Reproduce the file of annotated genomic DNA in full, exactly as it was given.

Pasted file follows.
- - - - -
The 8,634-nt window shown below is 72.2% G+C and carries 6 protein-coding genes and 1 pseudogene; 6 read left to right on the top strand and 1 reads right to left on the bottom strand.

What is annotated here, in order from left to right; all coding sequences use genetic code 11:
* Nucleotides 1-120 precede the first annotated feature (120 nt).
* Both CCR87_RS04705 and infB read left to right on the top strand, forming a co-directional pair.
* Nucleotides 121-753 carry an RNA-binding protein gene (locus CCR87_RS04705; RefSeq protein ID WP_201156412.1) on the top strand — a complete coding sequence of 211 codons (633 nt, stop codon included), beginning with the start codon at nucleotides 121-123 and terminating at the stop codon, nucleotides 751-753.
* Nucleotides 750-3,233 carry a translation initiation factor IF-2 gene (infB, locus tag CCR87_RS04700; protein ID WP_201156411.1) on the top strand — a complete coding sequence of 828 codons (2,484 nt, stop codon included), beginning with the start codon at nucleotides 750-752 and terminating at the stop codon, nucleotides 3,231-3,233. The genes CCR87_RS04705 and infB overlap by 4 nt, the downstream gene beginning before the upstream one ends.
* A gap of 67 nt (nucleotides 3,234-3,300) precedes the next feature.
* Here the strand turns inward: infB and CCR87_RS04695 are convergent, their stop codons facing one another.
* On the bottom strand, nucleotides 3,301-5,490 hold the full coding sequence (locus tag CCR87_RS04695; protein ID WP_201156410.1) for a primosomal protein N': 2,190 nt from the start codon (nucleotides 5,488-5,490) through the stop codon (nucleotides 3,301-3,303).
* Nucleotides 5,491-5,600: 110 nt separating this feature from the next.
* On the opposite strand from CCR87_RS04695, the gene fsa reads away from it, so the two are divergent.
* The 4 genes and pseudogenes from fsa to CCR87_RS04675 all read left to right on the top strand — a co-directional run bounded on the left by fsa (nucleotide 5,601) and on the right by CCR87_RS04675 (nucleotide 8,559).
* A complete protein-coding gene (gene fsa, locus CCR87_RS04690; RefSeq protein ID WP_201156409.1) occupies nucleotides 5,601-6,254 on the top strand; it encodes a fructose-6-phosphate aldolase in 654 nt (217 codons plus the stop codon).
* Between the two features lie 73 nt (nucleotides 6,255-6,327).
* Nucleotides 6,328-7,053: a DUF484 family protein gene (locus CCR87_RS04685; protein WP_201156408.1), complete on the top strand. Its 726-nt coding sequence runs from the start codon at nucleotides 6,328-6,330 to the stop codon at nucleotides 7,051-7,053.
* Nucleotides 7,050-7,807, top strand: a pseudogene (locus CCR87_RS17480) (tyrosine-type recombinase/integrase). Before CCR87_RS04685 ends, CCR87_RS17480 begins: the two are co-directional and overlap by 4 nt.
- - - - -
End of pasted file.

The 8,634-nt window shown below is 72.2% G+C and carries 6 protein-coding genes and 1 pseudogene; 6 read left to right on the top strand and 1 reads right to left on the bottom strand.

What is annotated here, in order from left to right; all coding sequences use genetic code 11:
* Nucleotides 1-120 precede the first annotated feature (120 nt).
* Both CCR87_RS04705 and infB read left to right on the top strand, forming a co-directional pair.
* Nucleotides 121-753 carry an RNA-binding protein gene (locus CCR87_RS04705; RefSeq protein ID WP_201156412.1) on the top strand — a complete coding sequence of 211 codons (633 nt, stop codon included), beginning with the start codon at nucleotides 121-123 and terminating at the stop codon, nucleotides 751-753.
* Nucleotides 750-3,233 carry a translation initiation factor IF-2 gene (infB, locus tag CCR87_RS04700; protein ID WP_201156411.1) on the top strand — a complete coding sequence of 828 codons (2,484 nt, stop codon included), beginning with the start codon at nucleotides 750-752 and terminating at the stop codon, nucleotides 3,231-3,233. The genes CCR87_RS04705 and infB overlap by 4 nt, the downstream gene beginning before the upstream one ends.
* A gap of 67 nt (nucleotides 3,234-3,300) precedes the next feature.
* Here the strand turns inward: infB and CCR87_RS04695 are convergent, their stop codons facing one another.
* On the bottom strand, nucleotides 3,301-5,490 hold the full coding sequence (locus tag CCR87_RS04695; protein ID WP_201156410.1) for a primosomal protein N': 2,190 nt from the start codon (nucleotides 5,488-5,490) through the stop codon (nucleotides 3,301-3,303).
* Nucleotides 5,491-5,600: 110 nt separating this feature from the next.
* On the opposite strand from CCR87_RS04695, the gene fsa reads away from it, so the two are divergent.
* The 4 genes and pseudogenes from fsa to CCR87_RS04675 all read left to right on the top strand — a co-directional run bounded on the left by fsa (nucleotide 5,601) and on the right by CCR87_RS04675 (nucleotide 8,559).
* A complete protein-coding gene (gene fsa, locus CCR87_RS04690; RefSeq protein ID WP_201156409.1) occupies nucleotides 5,601-6,254 on the top strand; it encodes a fructose-6-phosphate aldolase in 654 nt (217 codons plus the stop codon).
* Between the two features lie 73 nt (nucleotides 6,255-6,327).
* Nucleotides 6,328-7,053: a DUF484 family protein gene (locus CCR87_RS04685; protein WP_201156408.1), complete on the top strand. Its 726-nt coding sequence runs from the start codon at nucleotides 6,328-6,330 to the stop codon at nucleotides 7,051-7,053.
* Nucleotides 7,050-7,807, top strand: a pseudogene (locus CCR87_RS17480) (tyrosine-type recombinase/integrase). Before CCR87_RS04685 ends, CCR87_RS17480 begins: the two are co-directional and overlap by 4 nt.